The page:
Can a Passenger in a Car Accident Not be a Passenger?

car accident lawyer louisianaUsually, in a dispute concerning a car accident, the issue surrounds fault or the extent of injuries. Occasionally though, the argument is whether a passenger in one of the vehicles was even a passenger. Evidence that one was a passenger and present during the accident would seem helpful but does not guarantee recovery, as one plaintiff learned after a 2011 car accident in Jefferson Parish.

In 2012, Cindy Perez filed a lawsuit in the Jefferson Parish Twenty-Fourth Judicial District Court against Mary B. Gaudin and LM General Insurance Company. Perez alleged that in 2011, she and her mother, Edis Molina were passengers in a car driven by Reinaldo Martinez-Perez. Perez claimed that she was sitting in the backseat when Gaudin rear-ended the car with her own vehicle, causing a propane tank to hit Perez’s arm. The case went to trial on July 20, 2016, with the sole issue being whether Perez was actually a passenger in the vehicle when the accident occurred.

Deputy Zlatko Brujic of the Jefferson Parish Sheriff’s Office was the officer who investigated the 2011 accident. Though he could not testify at trial in person, he gave a deposition that was admitted as evidence. In his testimony, Deputy Brujic stated that according to the accident report, Reinaldo Martinez-Perez’s car only had one passenger: Edis Molina. He noted that another woman was at the scene after he arrived, but this woman’s description did not match that of Perez’s.

Edis Molina then testified and claimed that not only was Perez, a passenger, but she helped translate her limited English to the Deputy. When Perez testified, she stated that she stayed in the car until the police arrived and then translated her mother’s Spanish to English for Deputy Brujic. Gaudin also testified but said that she only saw two occupants: the driver and the front passenger; she did not see anyone who met Perez’s description. The District Court held in favor of Gaudin and LM Insurance Company and dismissed the lawsuit. Perez appealed to the Louisiana Fifth Circuit Court of Appeal, claiming that Gaudin’s testimony and the Deputy’s deposition were insufficient to refute the testimony supporting that she was a passenger.

In Louisiana, a court of appeal cannot reverse a trial court’s decision unless it is clearly erroneous. See Ross v. City of New Orleans (La. Ct. App. 2001). This means that even if the appellate court would have held differently if it found that the District Court’s determinations were reasonable in light of all the evidence, the court of appeal cannot reverse. See Grimes v. Patterson Ins. Co. (La. Ct. App. 2002). In a situation similar to Perez, the Louisiana Fourth Circuit Court of Appeal dealt with a plaintiff who sued a train operator, claiming that the operator’s train hit his car. Like Perez, the accident report and the investigating officer did not list the plaintiff as the occupant of the struck car, but the plaintiff’s brother testified that the plaintiff was in the car when it was hit. The trial court held that the plaintiff was not a passenger when the vehicle was struck, and the Fourth Circuit affirmed, holding that the plaintiff could not prove that, more likely than not, he was in the car at the time of the accident. See Hasney v. Allstate Ins. Co. (La Ct. App. 2001).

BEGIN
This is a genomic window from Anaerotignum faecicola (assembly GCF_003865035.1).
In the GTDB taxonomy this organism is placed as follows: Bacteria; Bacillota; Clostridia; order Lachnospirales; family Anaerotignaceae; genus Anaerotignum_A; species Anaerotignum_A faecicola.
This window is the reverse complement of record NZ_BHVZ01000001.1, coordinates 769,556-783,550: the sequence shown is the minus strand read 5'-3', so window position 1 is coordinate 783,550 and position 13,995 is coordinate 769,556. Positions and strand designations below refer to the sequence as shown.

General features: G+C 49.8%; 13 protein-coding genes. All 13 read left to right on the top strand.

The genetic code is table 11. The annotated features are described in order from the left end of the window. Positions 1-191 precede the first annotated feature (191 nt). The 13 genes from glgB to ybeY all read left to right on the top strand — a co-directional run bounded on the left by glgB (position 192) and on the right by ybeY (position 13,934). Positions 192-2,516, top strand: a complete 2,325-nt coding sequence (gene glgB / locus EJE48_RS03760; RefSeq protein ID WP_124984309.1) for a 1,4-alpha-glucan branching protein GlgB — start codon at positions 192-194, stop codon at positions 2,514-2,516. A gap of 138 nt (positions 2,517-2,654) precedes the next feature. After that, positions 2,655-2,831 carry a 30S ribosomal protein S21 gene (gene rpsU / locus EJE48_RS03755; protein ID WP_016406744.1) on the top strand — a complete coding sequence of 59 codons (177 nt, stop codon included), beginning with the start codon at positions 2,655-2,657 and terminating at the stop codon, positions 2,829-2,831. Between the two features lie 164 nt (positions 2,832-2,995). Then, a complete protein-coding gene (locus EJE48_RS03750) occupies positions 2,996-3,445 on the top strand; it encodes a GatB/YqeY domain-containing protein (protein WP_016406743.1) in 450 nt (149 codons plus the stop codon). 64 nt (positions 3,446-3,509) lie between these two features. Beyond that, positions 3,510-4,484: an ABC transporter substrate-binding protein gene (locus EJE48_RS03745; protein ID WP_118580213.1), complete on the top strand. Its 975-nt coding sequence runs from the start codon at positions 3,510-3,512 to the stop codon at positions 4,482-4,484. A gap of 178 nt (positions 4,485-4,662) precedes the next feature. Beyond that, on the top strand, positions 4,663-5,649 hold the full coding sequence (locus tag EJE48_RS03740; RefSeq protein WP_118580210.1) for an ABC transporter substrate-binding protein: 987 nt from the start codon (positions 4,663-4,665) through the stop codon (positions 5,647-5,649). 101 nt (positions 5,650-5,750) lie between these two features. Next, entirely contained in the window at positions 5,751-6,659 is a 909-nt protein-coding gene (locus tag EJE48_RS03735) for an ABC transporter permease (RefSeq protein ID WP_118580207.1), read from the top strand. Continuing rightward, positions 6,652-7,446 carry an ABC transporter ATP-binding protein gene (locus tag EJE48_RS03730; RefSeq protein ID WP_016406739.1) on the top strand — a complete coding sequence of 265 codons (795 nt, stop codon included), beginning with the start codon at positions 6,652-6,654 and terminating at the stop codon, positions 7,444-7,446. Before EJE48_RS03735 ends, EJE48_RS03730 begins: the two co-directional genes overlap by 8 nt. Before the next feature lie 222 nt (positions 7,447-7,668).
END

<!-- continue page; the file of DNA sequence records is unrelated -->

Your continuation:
Relying on Hasney and other similar cases, the Fourth Circuit Court of Appeal determined that the District Court’s credibility findings needed great deference. Since a reasonable factfinder could have found Deputy Brujic’s deposition and Gaudin’s testimony credible, the Fourth Circuit held that the District Court’s judgment was not clearly erroneous and affirmed the dismissal of Perez’s case.

For some disputes, the issues may seem simple and obvious. However, as this case demonstrates, it is possible to have an entire case dismissed over whether you were even at the scene where you were injured. With the help of a great attorney, unexpected issues can be analyzed, prepared for, and dealt with to move the case forward and get you on the right path to recovery. 

Additional Sources: Cindy Perez, Through her Natural Tutrix and Administratrix of her Estate, Edis Molina versus Mary B. Gaudin and LM General Insurance Company

Written by Berniard Law Firm Blog Writer: Sadie Gibson

Additional Berniard Law Firm Articles on Car Accidents: Lafayette Case Explores When a Passenger Could Be Liable In An Automobile Accident

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